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Digital twin technology generates the insights to drive growth post-pandemic

Digital twins bridge the information gap between the physical and virtual worlds, helping businesses quickly identify and execute the innovations needed to thrive

The pandemic and its ensuing uncertainty have wreaked havoc on global businesses. Industries of all kinds are facing immediate and sustained disruptions to their primary operations, supply lines and day-to-day workflows.

Digital transformation is now a business continuity essential, and business executives are accelerating their transformation plans. One survey by the German Association for the Digital Economy, for example, found that 70% of executives in Germany and Austria expect the pandemic to accelerate the pace of digital transformation.

Digital twins – known as virtual twins when data is communicated via a scientifically accurate 3D model – are among the most powerful digital transformation innovations for bridging the information gap between real world operations and remote workforces. By creating powerful 3D simulations that can be used to understand and accurately predict the results of various strategies before they are implemented, multiple stakeholders (both internal and external) can collaborate to understand and overcome challenges. 

This helps to better manage the many disruptions caused by the pandemic. In a landscape where, according to a Gartner study, as many as 41% of employees are expected to continue working remotely at least some of the time post-pandemic, virtual twins are a crucial resource for effectively understanding the physical world by experimenting in the virtual world – a winning strategy for driving future innovation and growth.

The use of virtual twins varies from industry to industry. Some examples of how different industries can harness digital virtual twin technology to drive post-pandemic growth include:

- Governments: Data and digital modelling have played central roles in government responses to the pandemic. Beyond reacting to challenges as they arise, digital twin simulations help towns, cities and countries plan at scale for the future and test possible strategies to identify the best options. 

Dassault Systèmes, for example, worked with the National Foundation of Singapore to create a complete virtual twin representation of the city using the 3DEXPERIENCity® solution. By combining geometric, topological and environmental data with information on everything from climate to traffic patterns, Singapore can run simulations and virtual tests to understand and develop solutions to urban planning challenges.

Creating these virtual models allows researchers and city planners to apply different data sets to scenarios to understand their potential effect. Something that is particularly relevant during times of global disruption. For example, by including data in a city’s virtual twin about the distribution of hospital beds and protective personal equipment (PPE), the virtual twin could have guided emergency responders to transport patients to hospitals with available beds, while helping city officials direct excess supplies to where they were needed most.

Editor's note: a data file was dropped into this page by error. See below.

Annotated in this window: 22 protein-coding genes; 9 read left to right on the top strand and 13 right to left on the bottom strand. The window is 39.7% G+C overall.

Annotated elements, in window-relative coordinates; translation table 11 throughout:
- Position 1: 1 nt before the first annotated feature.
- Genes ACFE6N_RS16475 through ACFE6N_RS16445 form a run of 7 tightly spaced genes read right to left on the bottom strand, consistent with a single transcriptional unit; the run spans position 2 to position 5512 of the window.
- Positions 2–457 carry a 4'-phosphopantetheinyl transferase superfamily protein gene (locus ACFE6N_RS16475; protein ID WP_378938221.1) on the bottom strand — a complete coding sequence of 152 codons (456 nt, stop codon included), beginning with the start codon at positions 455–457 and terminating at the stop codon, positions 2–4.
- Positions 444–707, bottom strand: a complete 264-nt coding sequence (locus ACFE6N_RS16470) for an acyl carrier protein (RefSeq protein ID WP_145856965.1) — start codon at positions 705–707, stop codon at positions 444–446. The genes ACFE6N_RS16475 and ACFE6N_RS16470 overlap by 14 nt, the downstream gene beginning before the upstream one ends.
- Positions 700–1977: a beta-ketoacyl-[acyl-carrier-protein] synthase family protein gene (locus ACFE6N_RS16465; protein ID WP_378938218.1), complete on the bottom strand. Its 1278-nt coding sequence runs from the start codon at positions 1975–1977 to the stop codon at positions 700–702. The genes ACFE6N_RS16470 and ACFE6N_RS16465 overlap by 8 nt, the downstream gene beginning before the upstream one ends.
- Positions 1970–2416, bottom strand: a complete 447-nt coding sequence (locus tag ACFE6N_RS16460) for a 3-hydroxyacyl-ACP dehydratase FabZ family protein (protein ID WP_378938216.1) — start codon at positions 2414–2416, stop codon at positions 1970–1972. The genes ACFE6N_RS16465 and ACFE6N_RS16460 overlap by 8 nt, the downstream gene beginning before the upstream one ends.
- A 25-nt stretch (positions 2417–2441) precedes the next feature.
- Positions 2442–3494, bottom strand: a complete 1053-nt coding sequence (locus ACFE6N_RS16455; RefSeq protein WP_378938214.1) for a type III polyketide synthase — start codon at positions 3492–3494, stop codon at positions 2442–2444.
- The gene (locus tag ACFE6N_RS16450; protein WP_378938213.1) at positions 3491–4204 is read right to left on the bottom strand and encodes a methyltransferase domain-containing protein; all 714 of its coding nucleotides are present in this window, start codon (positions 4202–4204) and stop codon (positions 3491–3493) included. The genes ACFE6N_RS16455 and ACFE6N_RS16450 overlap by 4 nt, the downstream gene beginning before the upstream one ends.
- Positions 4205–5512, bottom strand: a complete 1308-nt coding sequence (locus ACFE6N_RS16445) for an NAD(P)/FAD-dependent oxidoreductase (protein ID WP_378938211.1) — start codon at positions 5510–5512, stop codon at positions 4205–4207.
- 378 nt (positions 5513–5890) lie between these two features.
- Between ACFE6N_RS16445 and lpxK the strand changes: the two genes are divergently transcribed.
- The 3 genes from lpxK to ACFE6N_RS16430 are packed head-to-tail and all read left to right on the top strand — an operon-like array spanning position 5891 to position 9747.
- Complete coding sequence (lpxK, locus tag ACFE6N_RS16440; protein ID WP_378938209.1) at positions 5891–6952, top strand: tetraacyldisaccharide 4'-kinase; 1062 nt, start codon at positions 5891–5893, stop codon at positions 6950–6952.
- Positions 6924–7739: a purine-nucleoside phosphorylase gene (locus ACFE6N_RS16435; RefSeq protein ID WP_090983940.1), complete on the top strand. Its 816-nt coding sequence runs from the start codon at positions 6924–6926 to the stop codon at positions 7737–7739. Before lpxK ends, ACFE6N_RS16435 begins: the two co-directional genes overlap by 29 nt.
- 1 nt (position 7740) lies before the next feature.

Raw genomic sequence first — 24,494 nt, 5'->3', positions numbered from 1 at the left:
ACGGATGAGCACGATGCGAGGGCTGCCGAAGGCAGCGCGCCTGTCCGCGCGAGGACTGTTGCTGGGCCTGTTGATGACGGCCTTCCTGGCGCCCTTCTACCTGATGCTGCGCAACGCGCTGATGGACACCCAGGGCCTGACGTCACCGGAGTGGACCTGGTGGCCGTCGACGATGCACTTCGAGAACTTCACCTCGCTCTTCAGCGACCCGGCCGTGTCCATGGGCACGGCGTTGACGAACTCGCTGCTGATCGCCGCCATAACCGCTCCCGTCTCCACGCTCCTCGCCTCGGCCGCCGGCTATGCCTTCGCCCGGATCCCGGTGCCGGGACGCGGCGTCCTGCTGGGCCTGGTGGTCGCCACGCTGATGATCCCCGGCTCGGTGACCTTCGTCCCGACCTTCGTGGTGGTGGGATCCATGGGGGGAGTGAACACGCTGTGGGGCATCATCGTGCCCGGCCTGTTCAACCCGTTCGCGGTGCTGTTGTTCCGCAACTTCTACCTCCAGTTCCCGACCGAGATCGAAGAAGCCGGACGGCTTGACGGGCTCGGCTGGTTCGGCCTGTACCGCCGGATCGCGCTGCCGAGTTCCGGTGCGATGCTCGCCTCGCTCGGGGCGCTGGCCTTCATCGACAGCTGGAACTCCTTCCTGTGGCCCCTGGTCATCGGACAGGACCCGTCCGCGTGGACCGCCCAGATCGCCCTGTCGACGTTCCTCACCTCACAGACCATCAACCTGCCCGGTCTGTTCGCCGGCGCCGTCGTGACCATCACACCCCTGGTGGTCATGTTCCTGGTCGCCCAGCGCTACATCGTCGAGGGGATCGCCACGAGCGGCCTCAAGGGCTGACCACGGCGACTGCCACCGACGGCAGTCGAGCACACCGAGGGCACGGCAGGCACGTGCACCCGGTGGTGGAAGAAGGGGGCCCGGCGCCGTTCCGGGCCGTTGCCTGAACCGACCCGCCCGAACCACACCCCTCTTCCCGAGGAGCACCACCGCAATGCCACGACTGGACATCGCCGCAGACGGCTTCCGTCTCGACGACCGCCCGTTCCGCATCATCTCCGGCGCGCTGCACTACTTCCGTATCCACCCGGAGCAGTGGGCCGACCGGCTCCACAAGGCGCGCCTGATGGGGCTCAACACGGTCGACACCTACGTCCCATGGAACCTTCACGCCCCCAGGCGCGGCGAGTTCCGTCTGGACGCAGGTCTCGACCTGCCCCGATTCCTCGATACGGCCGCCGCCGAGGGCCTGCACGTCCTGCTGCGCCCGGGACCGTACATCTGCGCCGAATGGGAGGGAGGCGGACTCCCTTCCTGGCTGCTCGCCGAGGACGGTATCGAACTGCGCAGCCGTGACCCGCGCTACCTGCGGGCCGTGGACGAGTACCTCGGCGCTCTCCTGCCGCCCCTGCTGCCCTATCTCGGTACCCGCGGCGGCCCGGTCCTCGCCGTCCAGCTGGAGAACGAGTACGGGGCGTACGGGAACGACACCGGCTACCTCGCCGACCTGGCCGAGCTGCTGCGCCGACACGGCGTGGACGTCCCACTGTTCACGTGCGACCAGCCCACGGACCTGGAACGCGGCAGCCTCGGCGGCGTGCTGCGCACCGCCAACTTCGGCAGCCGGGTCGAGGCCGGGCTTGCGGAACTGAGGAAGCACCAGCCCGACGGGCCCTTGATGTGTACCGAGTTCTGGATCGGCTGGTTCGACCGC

- Manufacturing: With IndustryWeek estimating that as many as 40% to 50% of manufacturing workers were unable to perform their functions on-site during the lockdown, virtual twins of a factory enable continuous optimization of manufacturing processes remotely, from better managing production flow to enabling predictive maintenance strategies and conducting workplace safety simulations.

The disruption to global supply chains has also prompted manufacturers to look for ways to make them more resilient, agile and sustainable. Creating a virtual twin of the entire product lifecycle enables businesses up and down the value chain to rethink their systems and collaborate on new approaches, which can be tested virtually to optimize results before they are executed in the real world. 

- Life sciences: The pandemic seriously disrupted the life science industries, with McKinsey estimating that many labs operated at less than 50% of normal capacity, leading to productivity reductions between 25% and 75%. 

This presents a huge hurdle as the industry races to develop and test a vaccine and then manufacture it at the scale needed. The World Health Organization reports that nearly 200 teams worldwide are researching vaccines. As researchers work, manufacturing planners are using digital twin simulations to simulate manufacturing processes, supply chains and logistics so that production can be scaled rapidly when a vaccine is found.

The Dassault Systèmes’ 3DEXPERIENCE platform connects an entire ecosystem on a single cloud-based platform, from which you can leverage the 3DEXPERIENCE virtual twin to bring together the real and virtual worlds. This enables your business to not only better respond to disruptions as they arise, but also collaborate and innovate more effectively with your stakeholders to rethink and reshape your business so it can thrive in the future. 

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